As I put the finishing touches on the program details, the first Berger Marks check came in. The grant enabled us to create an 8-week program serving 16 students. Classes were twice per week - Speakers’ Series on Tuesday nights and “newsroom” class on Thursday nights. Each week, well-known media professionals shared their personal experiences and gave students insights on how to come up with story ideas, find work, and set oneself apart from the rest of the crowd. We also went to union demonstrations, toured the Chronicle offices and ABC 7 news studios.
Award-winning reporter Rebecca Rosen Lum, chair of the freelance unit, led “Newsroom” class. A theme of social and economic justice was weaved through everything that was discussed. We emphasized the centrality of workplace reporting and the income gap between working people and the so-called “1 percent” by then infamous from the Occupy Wall Street movement.
We brainstormed angles and hooks, debriefed after covering events, edited articles and critiqued photographs. We told the students that it was time to stop submitting to the exploitation of unpaid internships, and to never work for nothing. So we showed them how to prepare invoices and discussed what rates to charge. We devoted one class to “organizing” the class itself, which elected a spokesman and presented Hall and me – management scum –with a list of demands. Fearing a strike, we quickly settled.
Each student received a binder with a resource guide created just for the program. Integral to the drafting of the guide was student Joe Fitzgerald, who had been editor-in-chief of CCSF’s Guardsman newspaper. He put together materials covering how to interview, use various public information resources, cover news in the streets, and other useful information. The Guild also provided affordable student membership to the freelance unit and press passes to each student. I matched each student with a media mentor. Thomas photographed each student and provided a “Bay News Rising” section on Fog City Journal. Each student has her/his own profile there, and his/her publications can be accessed readily.
Just as importantly, the Berger Marks grant enabled the Guild to pay each student a stipend and fees for her or his published work.
The students comprised an equal mixture of women and men, SFSU students and CCSF students, recent high school graduates, and those pursuing journalism as a second-career – most in their 20s, some in their 30s. Some had substantial reporting experience; a few had only a single journalism class under their belts. It was due to be a challenge to make sure all of their needs were met, but we persevered.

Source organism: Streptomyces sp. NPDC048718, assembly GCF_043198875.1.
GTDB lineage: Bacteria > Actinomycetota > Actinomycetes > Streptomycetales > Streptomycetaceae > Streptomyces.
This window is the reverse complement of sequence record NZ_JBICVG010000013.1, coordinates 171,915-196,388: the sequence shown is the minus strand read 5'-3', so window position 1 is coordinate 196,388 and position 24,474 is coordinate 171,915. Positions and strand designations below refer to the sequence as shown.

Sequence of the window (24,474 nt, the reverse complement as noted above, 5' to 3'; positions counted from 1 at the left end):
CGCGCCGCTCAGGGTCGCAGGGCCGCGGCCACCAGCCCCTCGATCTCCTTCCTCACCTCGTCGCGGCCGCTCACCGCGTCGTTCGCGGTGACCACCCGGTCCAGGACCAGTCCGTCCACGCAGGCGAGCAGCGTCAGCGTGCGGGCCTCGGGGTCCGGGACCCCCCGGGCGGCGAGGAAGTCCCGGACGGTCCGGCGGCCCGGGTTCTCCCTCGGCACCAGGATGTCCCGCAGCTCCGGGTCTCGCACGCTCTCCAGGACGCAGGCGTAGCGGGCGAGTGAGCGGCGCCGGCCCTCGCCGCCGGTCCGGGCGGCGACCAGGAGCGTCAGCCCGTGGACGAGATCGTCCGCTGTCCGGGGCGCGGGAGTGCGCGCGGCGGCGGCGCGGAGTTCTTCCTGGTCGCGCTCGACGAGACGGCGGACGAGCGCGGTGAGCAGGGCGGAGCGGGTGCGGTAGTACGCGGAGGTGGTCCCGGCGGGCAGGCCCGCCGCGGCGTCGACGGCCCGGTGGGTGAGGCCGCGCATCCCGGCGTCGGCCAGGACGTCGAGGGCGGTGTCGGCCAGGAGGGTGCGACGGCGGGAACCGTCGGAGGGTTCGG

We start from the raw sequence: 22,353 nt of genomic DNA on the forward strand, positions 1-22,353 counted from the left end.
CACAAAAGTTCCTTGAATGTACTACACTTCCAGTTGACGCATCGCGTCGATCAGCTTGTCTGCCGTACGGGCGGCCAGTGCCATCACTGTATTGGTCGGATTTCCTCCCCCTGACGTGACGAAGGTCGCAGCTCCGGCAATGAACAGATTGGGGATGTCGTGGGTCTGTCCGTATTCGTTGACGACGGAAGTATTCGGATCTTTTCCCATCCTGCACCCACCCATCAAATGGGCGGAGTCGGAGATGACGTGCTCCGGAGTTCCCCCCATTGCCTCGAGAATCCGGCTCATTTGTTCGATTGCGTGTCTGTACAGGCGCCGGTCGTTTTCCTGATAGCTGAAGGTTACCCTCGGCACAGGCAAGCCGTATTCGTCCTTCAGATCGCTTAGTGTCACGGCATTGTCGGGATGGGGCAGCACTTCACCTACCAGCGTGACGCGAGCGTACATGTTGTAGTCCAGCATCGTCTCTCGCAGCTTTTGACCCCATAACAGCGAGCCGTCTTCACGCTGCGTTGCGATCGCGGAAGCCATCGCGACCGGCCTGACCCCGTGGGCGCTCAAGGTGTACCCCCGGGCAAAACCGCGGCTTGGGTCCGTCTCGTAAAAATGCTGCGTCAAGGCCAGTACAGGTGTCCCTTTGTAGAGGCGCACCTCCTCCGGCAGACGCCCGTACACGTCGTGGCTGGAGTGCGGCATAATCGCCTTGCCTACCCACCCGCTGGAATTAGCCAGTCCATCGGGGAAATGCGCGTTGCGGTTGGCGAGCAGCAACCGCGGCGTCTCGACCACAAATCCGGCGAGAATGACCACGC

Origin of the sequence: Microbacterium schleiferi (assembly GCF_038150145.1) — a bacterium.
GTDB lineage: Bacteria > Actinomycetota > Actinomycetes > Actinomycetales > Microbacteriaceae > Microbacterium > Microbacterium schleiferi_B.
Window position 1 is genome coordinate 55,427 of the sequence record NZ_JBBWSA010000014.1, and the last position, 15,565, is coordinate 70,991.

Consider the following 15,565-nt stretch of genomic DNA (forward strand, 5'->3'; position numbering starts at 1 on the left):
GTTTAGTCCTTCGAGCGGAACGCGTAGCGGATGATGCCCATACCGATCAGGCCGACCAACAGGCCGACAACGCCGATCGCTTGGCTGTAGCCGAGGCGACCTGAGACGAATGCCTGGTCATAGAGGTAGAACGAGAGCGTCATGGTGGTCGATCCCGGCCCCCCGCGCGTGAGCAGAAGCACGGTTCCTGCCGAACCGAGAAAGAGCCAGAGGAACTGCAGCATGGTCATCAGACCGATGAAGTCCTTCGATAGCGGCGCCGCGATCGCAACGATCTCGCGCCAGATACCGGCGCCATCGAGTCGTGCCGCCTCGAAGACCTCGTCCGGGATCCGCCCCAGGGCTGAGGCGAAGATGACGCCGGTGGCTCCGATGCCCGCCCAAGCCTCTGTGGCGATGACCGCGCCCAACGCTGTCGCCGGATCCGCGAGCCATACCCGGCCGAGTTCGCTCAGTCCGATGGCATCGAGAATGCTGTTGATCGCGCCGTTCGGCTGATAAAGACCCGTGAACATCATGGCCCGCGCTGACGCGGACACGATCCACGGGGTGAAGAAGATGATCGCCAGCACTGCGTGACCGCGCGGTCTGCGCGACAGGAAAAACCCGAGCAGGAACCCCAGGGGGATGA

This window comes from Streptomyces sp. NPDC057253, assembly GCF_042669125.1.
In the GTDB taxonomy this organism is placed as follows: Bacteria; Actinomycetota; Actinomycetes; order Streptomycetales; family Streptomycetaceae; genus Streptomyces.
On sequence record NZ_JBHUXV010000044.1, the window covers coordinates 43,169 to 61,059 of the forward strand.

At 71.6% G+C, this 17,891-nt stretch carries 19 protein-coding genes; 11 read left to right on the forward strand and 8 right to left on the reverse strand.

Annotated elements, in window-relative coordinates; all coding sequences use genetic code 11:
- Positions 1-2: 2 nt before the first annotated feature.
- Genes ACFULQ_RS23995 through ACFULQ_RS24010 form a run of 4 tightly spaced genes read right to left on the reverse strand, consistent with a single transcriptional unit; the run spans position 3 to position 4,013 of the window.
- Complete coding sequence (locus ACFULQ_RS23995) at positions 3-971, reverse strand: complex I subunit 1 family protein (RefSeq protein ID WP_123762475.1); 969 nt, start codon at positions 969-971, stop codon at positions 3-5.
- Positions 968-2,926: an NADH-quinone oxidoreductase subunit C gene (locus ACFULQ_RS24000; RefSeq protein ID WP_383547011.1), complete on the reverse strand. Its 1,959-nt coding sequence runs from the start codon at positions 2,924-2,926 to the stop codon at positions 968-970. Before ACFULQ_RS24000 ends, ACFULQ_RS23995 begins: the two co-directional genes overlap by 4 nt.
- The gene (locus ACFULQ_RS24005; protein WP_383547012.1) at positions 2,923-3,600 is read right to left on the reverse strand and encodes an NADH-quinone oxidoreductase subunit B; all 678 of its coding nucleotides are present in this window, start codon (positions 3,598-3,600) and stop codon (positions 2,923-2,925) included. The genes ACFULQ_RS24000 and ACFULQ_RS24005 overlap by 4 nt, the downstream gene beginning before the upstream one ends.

We hoped that the students, as they became exposed to the Guild, its issues, and to labor reporting in general, might become inspired to pick up the baton.
And, it seems that we achieved our goal.
By the end of the program on July 31, fifteen students had published over two dozen articles and numerous photographs in either FCJ or the Guild’s own website, www.mediaworkers.org. As a result of connections made with an alternative weekly’s editor-in-chief on Speakers’ Series night, two students were hired to write feature articles. One student has gone on to become editor-in-chief of her school newspaper, one is arts and culture editor at the same paper, and one is president of a new local school website called Her Campus.
Five Bay News Risers were awarded scholarships from the Pacific Media Workers Guild. Two students landed internships because of connections with their assigned mentors, one student attended the California Labor Federation’s biennial convention with our local president, while two others decided to sign up for a labor reporting class at SFSU. Two students are currently doing freelance website and photography work for the Guild. Another student said that the program “saved” her journalism career, as she was ready to quit the major until she met us. She has asked if she can participate in the program again next summer.
It was rewarding to see the young people blossom over the course of the program. Some began the program barely able to speak up in class discussions and fearful that her or his writing would never measure up. By the end of the program, each student walked into the Guild conference room confidently, chatting with new friends, carrying dailies or weeklies under his or her arm and ready to discuss with vim and vigor the news of the day. Each one had the chance to marvel at her or his published work product and everyone got to congratulate the work of the other students who found their own publishing opportunities using skills they picked up during Bay News Rising.
Schimm reflected, “Bay News Rising was an invaluable internship experience, although it didn't seem to be the "standard internship." I think it provided many more resources, opportunities and networking experiences than a regular internship. Looking back, I realize how many leaders I met in the prestigious San Francisco news/media industry. As students, we work so hard trying to make connections with these accomplished figures on our own, but Bay News Rising acted as a catalyst for making those connections, which are so crucial as we approach graduation.”
The Guild is planning Bay News Rising II for next summer, and we will be making presentations to other locals about possibly launching their own programs. Please contact me for further information.